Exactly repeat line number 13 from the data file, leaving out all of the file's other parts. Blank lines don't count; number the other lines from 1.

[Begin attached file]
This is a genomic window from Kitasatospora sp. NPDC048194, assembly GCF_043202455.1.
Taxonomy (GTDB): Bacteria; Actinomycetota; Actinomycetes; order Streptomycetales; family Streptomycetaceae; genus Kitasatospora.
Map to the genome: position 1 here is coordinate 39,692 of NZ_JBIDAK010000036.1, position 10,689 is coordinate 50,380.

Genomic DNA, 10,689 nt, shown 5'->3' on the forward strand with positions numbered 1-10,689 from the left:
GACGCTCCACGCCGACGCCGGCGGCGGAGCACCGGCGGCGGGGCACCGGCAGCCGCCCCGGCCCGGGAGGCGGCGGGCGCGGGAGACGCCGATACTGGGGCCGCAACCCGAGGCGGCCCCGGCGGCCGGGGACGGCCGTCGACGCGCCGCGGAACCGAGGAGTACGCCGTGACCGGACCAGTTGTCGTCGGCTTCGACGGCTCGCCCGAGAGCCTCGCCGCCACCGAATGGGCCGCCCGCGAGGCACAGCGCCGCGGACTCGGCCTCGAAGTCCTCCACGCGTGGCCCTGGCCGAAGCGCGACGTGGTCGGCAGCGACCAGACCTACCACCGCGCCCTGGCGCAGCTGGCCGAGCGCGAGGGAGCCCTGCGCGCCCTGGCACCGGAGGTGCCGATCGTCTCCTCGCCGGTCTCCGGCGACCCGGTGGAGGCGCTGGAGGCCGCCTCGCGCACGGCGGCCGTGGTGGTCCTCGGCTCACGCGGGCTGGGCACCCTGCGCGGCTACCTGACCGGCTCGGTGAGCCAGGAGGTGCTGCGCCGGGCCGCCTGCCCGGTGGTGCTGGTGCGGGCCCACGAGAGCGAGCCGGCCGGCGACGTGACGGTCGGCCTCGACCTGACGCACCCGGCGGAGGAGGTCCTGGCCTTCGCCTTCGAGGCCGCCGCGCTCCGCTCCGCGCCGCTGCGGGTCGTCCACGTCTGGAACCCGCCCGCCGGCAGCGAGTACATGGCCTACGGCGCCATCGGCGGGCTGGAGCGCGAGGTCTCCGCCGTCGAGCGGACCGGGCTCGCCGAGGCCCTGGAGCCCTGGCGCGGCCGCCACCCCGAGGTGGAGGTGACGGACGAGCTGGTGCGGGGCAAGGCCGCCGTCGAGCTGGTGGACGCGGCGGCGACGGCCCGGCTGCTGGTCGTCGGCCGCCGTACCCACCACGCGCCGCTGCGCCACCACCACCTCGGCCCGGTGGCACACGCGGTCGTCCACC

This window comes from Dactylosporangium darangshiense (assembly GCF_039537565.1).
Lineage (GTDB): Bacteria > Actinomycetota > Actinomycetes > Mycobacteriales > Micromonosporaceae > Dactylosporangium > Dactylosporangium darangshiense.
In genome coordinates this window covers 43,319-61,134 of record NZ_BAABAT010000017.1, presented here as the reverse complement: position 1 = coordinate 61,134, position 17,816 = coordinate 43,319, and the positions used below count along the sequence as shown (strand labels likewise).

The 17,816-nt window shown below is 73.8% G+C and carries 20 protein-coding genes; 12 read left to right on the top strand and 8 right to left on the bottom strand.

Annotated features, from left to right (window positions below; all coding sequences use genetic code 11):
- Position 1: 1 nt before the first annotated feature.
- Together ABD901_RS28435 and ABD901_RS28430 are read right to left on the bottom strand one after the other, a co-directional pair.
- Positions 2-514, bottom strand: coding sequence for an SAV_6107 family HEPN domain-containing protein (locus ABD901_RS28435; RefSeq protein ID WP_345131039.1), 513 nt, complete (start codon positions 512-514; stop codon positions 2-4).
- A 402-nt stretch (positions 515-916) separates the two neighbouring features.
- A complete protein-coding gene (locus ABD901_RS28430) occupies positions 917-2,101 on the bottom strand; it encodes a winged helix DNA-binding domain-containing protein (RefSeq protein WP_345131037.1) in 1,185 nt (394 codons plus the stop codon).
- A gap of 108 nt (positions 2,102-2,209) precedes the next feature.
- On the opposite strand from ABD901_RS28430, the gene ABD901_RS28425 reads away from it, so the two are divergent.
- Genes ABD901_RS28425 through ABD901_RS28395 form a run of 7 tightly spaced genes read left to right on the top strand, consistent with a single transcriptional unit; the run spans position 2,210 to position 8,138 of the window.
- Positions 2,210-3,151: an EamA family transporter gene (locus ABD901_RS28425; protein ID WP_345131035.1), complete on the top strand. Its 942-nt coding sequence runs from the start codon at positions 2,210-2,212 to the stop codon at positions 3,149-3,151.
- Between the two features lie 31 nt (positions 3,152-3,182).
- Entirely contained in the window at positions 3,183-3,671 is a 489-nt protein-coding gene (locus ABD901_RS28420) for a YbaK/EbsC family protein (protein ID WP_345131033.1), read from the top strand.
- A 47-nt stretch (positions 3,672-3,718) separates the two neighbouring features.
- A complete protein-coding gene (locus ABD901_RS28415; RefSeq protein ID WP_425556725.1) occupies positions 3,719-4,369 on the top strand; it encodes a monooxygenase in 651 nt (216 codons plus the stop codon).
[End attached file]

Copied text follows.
- Positions 2-514, bottom strand: coding sequence for an SAV_6107 family HEPN domain-containing protein (locus ABD901_RS28435; RefSeq protein ID WP_345131039.1), 513 nt, complete (start codon positions 512-514; stop codon positions 2-4).